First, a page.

Ethics and Best-Case Analysis
In "Erratic Measure," (Republished in the May issue of NDTnet) Ronald Christensen and I point out that the flaw detection methods of today violate the Unit Measure axiom of probability theory. Ethical questions follow from this, for the violations invalidate value-free methods for estimating the probabilities of error, leaving only value-laden methods.
In designing things, engineers often employ the method of analysis which is worst, from the standpoint of cost but best, from the standpoint of safety. This is called "worst-case analysis." Engineers don't usually employ best-case analysis. However, in estimating the probability of detection (POD), the NDT community employs best-case analysis.
The question of whether to use best-case or worst-case analysis arises when a test is positive for a flaw and the positive relates to more than one flaw. That this relation is one-to-many violates Unit Measure and invalidates probability theory. However, Unit Measure can be preserved and probability theory restored by selecting a flaw and counting it as detected while counting all of the other flaws as not detected. A value judgement is made in selecting the flaw. Thus, this method of analysis is value-laden.
Under best-case analysis, the largest of the flaws is selected. Under worst-case analysis, the smallest of them is selected. Best-case analysis provides an upper bound on the POD of large flaws and a lower bound on the POD of small flaws, while worst-case analysis provides the opposite. Thus, best-case analysis makes NDT look better than it is while worst-case analysis makes it look worse.
The use of best-case analysis without warning is ethically striking under any circumstances but this is particularly true when the organization employing it is a safety regulator. Nonetheless, studies published by the U.S. Nuclear Regulator Commission ("Steam Generator Group Project. Task 13 Final Report: Nondestructive Examination Validation.," NUREG/CR-5185, 1988. U.S. Nuclear Regulatory Commission, Washington, DC.) and the U.S. Federal Aviation Administration ("Reliability Assessment at Airline Inspection Facilities, Violume III: Results of an Eddy Current Inspection Reliability Experiment." DOT/FAA/CT-92/12, III, Federal Aviation Administration, Washington, DC) use best case analysis. Neither agency warns the readers of its report that the POD estimates are the result of best case analysis.
For more than 14 years, I've observed that the NDT community displays no, discernable interest, in modifying its practices to preserve Unit Measure and have always wondered why this is. Here is a theory. If the NDT community were following custom in engineering, by using worst-case analysis in estimating the POD, it could make NDT look better by modifying it to preserve Unit Measure. However, in reality, the NDT community is using best-case analysis and failing to warn people of the departure from custom. It follows that the NDT community would make NDT look worse by modifying it to preserve Unit Measure. Is thiswhy I can't find an interest in preserving Unit Measure?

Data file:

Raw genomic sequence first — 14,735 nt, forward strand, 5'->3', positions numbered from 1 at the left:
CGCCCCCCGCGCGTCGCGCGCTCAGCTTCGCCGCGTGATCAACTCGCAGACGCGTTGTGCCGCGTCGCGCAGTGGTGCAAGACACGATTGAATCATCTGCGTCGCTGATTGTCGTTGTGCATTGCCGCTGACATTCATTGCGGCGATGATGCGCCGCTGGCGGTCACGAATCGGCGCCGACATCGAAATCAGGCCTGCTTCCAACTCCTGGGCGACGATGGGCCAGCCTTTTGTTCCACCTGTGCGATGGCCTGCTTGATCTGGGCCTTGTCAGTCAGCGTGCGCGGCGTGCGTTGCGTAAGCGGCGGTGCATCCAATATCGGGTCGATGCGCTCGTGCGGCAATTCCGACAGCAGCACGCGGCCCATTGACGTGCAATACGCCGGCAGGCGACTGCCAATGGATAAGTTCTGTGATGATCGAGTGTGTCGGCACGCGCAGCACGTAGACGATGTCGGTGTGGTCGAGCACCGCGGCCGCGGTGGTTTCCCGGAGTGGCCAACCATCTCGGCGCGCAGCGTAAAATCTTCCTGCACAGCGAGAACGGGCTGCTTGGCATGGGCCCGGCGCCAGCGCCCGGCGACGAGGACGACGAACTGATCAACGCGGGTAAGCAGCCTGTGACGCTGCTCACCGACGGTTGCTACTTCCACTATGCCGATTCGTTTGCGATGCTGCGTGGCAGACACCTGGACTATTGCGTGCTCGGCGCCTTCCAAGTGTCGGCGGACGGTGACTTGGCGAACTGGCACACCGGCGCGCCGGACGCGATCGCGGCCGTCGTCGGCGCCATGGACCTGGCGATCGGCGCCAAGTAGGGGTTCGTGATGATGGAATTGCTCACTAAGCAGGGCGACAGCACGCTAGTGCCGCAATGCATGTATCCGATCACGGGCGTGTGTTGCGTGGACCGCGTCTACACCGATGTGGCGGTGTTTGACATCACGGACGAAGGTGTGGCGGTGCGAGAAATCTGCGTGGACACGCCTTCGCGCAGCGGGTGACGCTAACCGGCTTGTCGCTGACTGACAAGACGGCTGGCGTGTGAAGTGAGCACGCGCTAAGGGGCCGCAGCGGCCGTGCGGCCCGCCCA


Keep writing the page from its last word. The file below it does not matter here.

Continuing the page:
SONOAIR - air-coupled Phased Array Ultrasonic Inspection System
For highly attenuating materials, the performance of the system is critical. The ultrasonic sensors,
the scanning area and the system settings should be flexibly adapted to the test task and the material.
These high expectations are met with the new and modular testing system SONOAIR. With the world’s first air-coupled phased-array UT inspection system SONOAIR we developed a technology that works with up to 4 transmitter and receiver channels with freely configurable square wave burst transmitters as wells as low noise receiving amplifiers.
Digital Radiography for Concrete Inspection
In the construction industry (buildings, bridges) there is a need for fast non-
most commonly to locate targets (Pipes, Re-bars, Conduit,
Fittings etc.) within concrete structures prior to drilling, cutting or coring.
Measuring reinforcements is also performed for static calculations and to detect
corrosion problems and damages. Cracks and voids can also be visualized. The
examinations are not only restricted to concrete constructions; they can also be
applied to reinforced masonry made of natural stones or bricks.
Next generation for Phased Array UT is here now with FMC/TFM! Have higher
resolution imaging, impr
oved signal to noise ratio, characterize, size and analyze
defects better with access to several wave mode views and save raw FMC data for
higher quality analysis. Some of the benefits are:
- Beautiful Image! Easier to understand what you're looking at
- Completely focused in entire image or volume
- Much easier to define setups before inspection
- Easier to decipher geometry echoes from real defects
- Oriented defects (e.g. cracks) are imaged better
- See image from different wave modes from one FMC inspection
- FMC data can be reprocessed/analyzed without going back to the field
TVC awarded UKAS accreditation
TVC are delighted to finally announce we have been awarded UKAS
accreditation for our calibration
Laboratory accreditation to ISO/IEC 17025:2005 enables us to
conduct the Electrical Verification of Ultrasonic Flaw Detection
Equipment to BS EN 12668-1:2010. It has taken many months of hard
work and we want to thank our staff for all their efforts during
this massive undertaking.